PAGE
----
He was a man of good, high spirits not often given to fits of melancholia; instead, his bile came forth as bouquets of wit and satire.  Right and wrong, it was beautiful and effective.

The temptation to quit all his creative activities or hide them away never seemed to be part of his life — his “sometimes” came in the form of having to escape the censors and the crown by fleeing to Switzerland.  A dangerous but adventuresome sometimes that at least let him know: “Voltaire, you are one effective son of a bitch.”

I am no Voltaire.  Yes, I become physically ill when wars erupt — I ran a 104 degree fahrenheit fever during the debate over the first Gulf War after protesting it with the Quakers and became so sick I wound up at the hospital.  The whole thing, as a memory, is hallucinatory and terrible: I felt to my depths that this was the beginning of a string of horrors for humanity.  And so it was though I could do nothing about it but lie in a bed of torment for a couple of weeks.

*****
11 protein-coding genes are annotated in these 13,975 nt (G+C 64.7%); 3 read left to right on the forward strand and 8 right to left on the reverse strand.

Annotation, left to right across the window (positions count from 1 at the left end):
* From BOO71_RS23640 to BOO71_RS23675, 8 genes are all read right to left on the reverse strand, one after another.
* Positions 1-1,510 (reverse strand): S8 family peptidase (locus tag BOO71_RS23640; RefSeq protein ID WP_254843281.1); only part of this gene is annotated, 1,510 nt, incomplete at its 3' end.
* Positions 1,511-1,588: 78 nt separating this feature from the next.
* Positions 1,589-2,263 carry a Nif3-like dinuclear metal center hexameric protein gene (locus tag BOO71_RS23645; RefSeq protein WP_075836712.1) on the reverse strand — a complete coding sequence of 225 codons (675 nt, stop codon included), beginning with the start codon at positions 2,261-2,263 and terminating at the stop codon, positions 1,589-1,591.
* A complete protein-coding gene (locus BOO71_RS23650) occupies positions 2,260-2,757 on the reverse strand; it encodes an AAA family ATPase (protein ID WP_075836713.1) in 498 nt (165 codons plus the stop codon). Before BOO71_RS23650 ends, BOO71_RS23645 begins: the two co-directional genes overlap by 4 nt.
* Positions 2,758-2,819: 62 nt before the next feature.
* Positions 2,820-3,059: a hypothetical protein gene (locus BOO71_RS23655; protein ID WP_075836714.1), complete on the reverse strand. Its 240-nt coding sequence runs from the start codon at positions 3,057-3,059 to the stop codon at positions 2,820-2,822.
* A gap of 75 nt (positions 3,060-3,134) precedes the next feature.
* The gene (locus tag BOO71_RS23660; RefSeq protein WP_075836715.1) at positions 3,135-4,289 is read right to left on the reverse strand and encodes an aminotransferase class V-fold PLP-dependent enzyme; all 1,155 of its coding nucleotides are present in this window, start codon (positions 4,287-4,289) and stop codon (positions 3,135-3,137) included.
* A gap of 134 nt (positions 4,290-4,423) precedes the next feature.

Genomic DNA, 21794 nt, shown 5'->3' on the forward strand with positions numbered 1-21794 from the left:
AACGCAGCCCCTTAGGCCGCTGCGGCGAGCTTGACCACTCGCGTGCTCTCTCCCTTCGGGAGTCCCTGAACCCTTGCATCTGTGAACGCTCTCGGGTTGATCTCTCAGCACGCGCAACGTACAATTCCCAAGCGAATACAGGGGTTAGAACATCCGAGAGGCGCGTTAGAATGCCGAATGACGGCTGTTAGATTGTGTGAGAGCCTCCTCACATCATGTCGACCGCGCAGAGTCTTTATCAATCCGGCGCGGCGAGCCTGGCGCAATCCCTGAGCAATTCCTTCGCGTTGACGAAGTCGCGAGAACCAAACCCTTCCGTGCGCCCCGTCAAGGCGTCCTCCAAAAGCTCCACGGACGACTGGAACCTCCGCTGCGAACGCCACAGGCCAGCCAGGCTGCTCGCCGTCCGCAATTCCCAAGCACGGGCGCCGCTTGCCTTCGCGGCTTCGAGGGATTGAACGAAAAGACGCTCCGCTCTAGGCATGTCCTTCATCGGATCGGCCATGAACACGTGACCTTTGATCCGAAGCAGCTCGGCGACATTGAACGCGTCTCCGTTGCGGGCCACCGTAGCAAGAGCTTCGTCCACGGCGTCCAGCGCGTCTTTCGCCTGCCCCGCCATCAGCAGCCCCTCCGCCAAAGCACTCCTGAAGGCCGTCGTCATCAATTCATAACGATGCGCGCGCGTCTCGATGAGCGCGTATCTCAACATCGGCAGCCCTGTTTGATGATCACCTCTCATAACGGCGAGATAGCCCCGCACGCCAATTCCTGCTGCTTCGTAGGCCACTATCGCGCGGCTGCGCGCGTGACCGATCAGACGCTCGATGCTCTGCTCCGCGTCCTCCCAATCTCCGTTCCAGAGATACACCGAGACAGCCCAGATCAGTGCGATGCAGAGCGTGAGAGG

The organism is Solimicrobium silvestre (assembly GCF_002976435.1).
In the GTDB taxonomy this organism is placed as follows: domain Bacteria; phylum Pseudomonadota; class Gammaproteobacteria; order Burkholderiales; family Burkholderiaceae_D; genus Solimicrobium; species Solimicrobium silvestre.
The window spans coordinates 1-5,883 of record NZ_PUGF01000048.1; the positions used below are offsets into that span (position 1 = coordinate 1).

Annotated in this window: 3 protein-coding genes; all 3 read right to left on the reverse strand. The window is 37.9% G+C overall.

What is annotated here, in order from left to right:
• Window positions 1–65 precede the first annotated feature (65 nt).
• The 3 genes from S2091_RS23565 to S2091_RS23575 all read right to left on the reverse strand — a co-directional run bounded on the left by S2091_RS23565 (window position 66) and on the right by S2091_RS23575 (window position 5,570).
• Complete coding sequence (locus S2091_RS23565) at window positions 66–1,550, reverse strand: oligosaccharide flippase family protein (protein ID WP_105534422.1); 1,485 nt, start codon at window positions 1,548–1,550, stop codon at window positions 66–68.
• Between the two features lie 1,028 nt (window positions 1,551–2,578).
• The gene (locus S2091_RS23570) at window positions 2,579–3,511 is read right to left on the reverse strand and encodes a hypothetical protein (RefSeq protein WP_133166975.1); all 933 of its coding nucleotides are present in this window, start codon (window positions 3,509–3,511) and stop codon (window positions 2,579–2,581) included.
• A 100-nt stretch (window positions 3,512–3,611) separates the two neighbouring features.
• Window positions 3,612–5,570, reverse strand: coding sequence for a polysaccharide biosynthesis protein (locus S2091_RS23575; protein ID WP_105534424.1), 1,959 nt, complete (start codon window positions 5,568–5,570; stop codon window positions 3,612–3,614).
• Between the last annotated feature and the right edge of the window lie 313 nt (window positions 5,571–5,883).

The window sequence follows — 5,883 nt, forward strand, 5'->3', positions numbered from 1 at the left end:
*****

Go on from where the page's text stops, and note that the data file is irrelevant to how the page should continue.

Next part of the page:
My art turned more political after that and my writing often the same until I became a lone voice crying in the wilderness during George W. Bush’s administration — in a small Appalachian town, I wrote lead-heavy long essays for the county’s only newspaper, the only weapon of protest I had to oppose illegal domestic spying, torture, kidnapping, lying, our soldiers being sent to die for Halliburton, human beings — as vicious as some were — redefined legally to the point they were outside the possibility of due process.